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Background: malnutrition is a largely underestimated problem for elderly surgical hospitalized patients. The primary cause is loss of appetite and an increased need for nutrients. The nursing staff needs tools to attend to the problem. Studies show that optimizing the nutritional effort at hospitals prevents malnutrition and reduces mortality.
Aim: To identify nutritional risks for the elderly surgical hospitalized patient who are medicated. Method: The literature was searched through: PubMed, CINAHL, Cochrane, Clinical Nutrition, Scopus and Embase in the period 2001-2011.
Results: The findings suggest that: age, gender, type of illness, medication: > 5 different preparations, the length of hospital stay and the method used for defining malnutrition are significant risk factors in relation to malnutrition among surgical patients who are medicated.
Conclusion: Nurses have important obligations concerning the treatment of nutritional needs and the prevention of malnutrition of hospitalized patients. It is vital that nurses have the necessary skills and knowledge to provide nutritional advice or refer patients and relatives to for example a dietician.
Background: The purpose of this article is to illuminate the meaning of a homelike care setting for people with dementia who are institutionalized in a special care unit. The study uses phenomenological hermeneutic interpretation of focus group interviews with fifteen care providers. Two main themes of homeliness are elicited: 1. Caregiver being near and offering safety. 2. The living room and kitchen – the common social arena. People with dementia seek safety and fellowship in common living rooms and do not spend much time alone in private rooms. It seems to be important to understand home as a multifaceted concept. Creating a home in a care setting requires competence in social relationships with the residents and requires one to provide various opportunities for activity and fellowship.
Background: This article discusses how childhood experiences can influence mental health in adulthood. The material is taken from Thorvald Steen’s novel Vekten av snøkrystaller (The Weight of Snowflakes) (author’s translation). The novel describes a boy’s experiences with emotionally-absent parents. The mother has emotional problems and is encapsulated in her own world. The father is constricted by the mother’s condition and tries to hide the situation they are in. This leads to many family secrets which are felt by the boy as betrayal, loneliness, humiliation, abandonment, guilt and shame. Earlier research makes a point of the importance of good emotional attachment for social, emotional and cognitive development. These results suggest that the boy’s experiences can lead to mental confusion and disturbed identity formation, with great implications for his mental health in adult life.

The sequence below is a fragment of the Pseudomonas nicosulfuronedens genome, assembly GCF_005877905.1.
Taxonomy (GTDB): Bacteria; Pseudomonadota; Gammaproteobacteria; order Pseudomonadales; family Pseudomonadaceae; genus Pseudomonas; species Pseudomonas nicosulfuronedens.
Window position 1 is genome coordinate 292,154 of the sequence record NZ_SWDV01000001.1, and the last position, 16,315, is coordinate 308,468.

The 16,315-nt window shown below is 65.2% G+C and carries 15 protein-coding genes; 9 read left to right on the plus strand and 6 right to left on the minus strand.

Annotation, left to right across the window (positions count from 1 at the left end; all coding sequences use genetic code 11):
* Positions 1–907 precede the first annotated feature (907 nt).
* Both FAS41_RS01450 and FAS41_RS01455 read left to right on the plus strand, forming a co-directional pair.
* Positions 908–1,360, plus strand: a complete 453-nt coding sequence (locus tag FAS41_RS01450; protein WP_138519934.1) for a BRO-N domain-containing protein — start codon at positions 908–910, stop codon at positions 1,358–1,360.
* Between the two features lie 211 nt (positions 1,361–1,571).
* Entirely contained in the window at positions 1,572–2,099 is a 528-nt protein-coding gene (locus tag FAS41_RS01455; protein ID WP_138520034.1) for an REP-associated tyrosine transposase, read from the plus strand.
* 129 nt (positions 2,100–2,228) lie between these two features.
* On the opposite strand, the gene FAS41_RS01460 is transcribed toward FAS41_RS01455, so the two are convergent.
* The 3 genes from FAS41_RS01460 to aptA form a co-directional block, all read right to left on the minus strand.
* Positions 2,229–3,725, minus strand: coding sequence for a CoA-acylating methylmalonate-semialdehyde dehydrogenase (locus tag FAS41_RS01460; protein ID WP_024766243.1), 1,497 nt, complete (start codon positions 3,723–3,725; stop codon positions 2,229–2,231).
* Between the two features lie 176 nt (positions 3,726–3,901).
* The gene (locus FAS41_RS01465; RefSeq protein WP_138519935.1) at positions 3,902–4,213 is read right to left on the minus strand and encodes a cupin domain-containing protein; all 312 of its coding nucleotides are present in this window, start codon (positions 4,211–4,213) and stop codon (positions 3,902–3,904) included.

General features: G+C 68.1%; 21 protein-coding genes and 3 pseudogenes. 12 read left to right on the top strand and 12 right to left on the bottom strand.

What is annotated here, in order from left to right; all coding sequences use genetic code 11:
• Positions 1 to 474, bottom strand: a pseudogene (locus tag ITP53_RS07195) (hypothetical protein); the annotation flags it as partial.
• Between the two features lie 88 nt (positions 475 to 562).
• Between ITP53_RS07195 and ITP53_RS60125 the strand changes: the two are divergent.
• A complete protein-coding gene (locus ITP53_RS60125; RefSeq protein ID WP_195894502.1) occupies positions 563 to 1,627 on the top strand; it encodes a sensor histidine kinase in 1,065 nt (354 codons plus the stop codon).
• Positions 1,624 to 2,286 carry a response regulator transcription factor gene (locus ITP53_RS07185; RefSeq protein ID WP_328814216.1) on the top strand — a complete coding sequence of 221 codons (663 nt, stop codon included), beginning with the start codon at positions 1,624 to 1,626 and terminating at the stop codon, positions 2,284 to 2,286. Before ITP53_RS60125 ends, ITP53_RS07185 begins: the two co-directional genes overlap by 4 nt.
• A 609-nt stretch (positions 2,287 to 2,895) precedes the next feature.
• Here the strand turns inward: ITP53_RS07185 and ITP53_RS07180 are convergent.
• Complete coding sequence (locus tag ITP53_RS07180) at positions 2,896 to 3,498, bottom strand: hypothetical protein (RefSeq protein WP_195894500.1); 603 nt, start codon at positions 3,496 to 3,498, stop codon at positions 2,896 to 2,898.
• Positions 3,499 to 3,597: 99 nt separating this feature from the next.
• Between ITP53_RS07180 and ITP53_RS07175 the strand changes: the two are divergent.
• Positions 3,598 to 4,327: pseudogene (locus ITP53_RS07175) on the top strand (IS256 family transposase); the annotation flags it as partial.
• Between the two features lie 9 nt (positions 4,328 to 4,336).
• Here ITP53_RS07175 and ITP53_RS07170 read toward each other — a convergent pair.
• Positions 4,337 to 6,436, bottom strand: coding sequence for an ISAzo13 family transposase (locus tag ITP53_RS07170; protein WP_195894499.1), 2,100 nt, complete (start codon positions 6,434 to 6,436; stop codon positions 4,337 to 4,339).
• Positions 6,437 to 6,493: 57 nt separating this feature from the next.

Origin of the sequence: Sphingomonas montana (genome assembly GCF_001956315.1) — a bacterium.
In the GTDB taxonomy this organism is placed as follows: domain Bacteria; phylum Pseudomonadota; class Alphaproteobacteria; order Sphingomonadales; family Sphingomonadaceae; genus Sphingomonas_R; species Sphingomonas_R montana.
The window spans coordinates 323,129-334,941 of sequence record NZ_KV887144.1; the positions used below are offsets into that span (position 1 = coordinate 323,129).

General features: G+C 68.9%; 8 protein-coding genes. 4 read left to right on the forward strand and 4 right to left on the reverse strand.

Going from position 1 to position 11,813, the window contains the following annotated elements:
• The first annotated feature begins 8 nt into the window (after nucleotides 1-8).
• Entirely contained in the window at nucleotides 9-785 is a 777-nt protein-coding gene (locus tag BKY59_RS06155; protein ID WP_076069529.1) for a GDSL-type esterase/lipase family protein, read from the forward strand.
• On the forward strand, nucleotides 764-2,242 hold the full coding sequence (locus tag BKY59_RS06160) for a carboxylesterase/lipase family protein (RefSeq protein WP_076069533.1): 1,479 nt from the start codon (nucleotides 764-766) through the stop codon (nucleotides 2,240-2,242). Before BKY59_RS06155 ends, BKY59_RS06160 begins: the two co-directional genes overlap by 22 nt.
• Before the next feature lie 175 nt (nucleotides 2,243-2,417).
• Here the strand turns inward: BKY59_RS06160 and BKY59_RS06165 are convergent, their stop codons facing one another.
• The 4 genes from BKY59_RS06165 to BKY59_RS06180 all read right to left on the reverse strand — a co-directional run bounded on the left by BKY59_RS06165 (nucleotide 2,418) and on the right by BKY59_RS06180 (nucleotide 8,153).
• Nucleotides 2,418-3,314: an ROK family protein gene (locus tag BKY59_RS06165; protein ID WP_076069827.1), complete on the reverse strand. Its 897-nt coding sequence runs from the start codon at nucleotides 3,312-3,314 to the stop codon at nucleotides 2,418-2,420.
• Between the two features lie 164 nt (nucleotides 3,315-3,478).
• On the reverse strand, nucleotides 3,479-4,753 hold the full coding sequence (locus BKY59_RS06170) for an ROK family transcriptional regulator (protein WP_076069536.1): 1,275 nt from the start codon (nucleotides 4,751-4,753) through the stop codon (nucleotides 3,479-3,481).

Background: Several studies conclude that lives can be saved by implementing systematic registration of vital signs. Studies also indicate insecurity and a lack of knowledge among nurses with regards to how assessments should be used in practice.
The aim is to clarify which aspects may have an influence on registration of vital signs. For this purpose, a study was developed, which includes both survey and audit. The data collection was carried out in two hospitals. The data consist of audits on 20 patient records and 14 returned questionnaires. Current accreditation standards are used in further analysis of data. The results show that nurses hold greater knowledge and competence than required by the standards in use at the wards. This indicates, that the standards in use, are limiting nurses in their working method.
Background: Research has shown that a small number of nursing students were attending work in community health services after bachelor graduation.
Purpose: The aim of this study was to identify where graduate students in nursing were planning to work, factors that motivated their choices of employment in general, and to what degree they were motivated to work in community health services in particular.
Methods: Data was collected by a questionnaire, and analyzed by a descriptive statistic. Findings: Among the respondents, 35 percent were planning to work in nursing homes or as home care nurses in a municipality after graduation. Opportunities for personal – and professional development, autonomy, and to be offered a meaningful and interesting job were the most important factors in graduate nursing students choices of work place.
Conclusion: Opportunities for personal development were important factors, in graduate nursing students choice of their first work place.
Background: This article is based on a qualitative study, which uncovers experiences, problems and needs of cancer patients during their rehabilitation. The study depicts physical, psychological and social aspects of patients’ lives after they were diagnosed with kidney cancer and underwent a laparoscopic treatment. The study was conducted in 2005-2006 and is based on a purposive sample. Data derives from interviews and observations of six informants. Each informant was interviewed three times, i.e. twice at the hospital and once after the discharge. Observations focused on communications between the patient and health professionals at the hospital. The key finding of the study is that the patients experience a high degree of disorientation they did not expect when confronted with new physical and psychosocial problems upon their discharge. This article draws attention to the importance of informing patients and maintaining the contact between patients and health professionals during both the treatment period and after the discharge.